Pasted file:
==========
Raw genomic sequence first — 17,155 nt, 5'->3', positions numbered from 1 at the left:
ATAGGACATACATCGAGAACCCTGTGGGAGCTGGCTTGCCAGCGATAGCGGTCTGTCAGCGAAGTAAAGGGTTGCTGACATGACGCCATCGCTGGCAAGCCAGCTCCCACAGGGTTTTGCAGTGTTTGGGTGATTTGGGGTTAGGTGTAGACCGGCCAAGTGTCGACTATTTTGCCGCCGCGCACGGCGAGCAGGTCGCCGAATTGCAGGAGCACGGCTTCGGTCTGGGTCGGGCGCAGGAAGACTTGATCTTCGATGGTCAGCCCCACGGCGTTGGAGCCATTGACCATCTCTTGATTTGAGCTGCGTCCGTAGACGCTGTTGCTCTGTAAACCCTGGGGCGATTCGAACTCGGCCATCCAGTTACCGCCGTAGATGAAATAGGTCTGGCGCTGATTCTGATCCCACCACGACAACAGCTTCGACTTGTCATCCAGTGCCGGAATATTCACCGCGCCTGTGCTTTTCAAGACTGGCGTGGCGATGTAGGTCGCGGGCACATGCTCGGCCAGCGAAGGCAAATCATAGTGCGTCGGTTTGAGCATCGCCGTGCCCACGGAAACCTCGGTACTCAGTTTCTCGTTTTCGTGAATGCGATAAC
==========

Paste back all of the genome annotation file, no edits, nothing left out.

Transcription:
Raw genomic sequence first — 17,155 nt, 5'->3', positions numbered from 1 at the left:
ATAGGACATACATCGAGAACCCTGTGGGAGCTGGCTTGCCAGCGATAGCGGTCTGTCAGCGAAGTAAAGGGTTGCTGACATGACGCCATCGCTGGCAAGCCAGCTCCCACAGGGTTTTGCAGTGTTTGGGTGATTTGGGGTTAGGTGTAGACCGGCCAAGTGTCGACTATTTTGCCGCCGCGCACGGCGAGCAGGTCGCCGAATTGCAGGAGCACGGCTTCGGTCTGGGTCGGGCGCAGGAAGACTTGATCTTCGATGGTCAGCCCCACGGCGTTGGAGCCATTGACCATCTCTTGATTTGAGCTGCGTCCGTAGACGCTGTTGCTCTGTAAACCCTGGGGCGATTCGAACTCGGCCATCCAGTTACCGCCGTAGATGAAATAGGTCTGGCGCTGATTCTGATCCCACCACGACAACAGCTTCGACTTGTCATCCAGTGCCGGAATATTCACCGCGCCTGTGCTTTTCAAGACTGGCGTGGCGATGTAGGTCGCGGGCACATGCTCGGCCAGCGAAGGCAAATCATAGTGCGTCGGTTTGAGCATCGCCGTGCCCACGGAAACCTCGGTACTCAGTTTCTCGTTTTCGTGAATGCGATAAC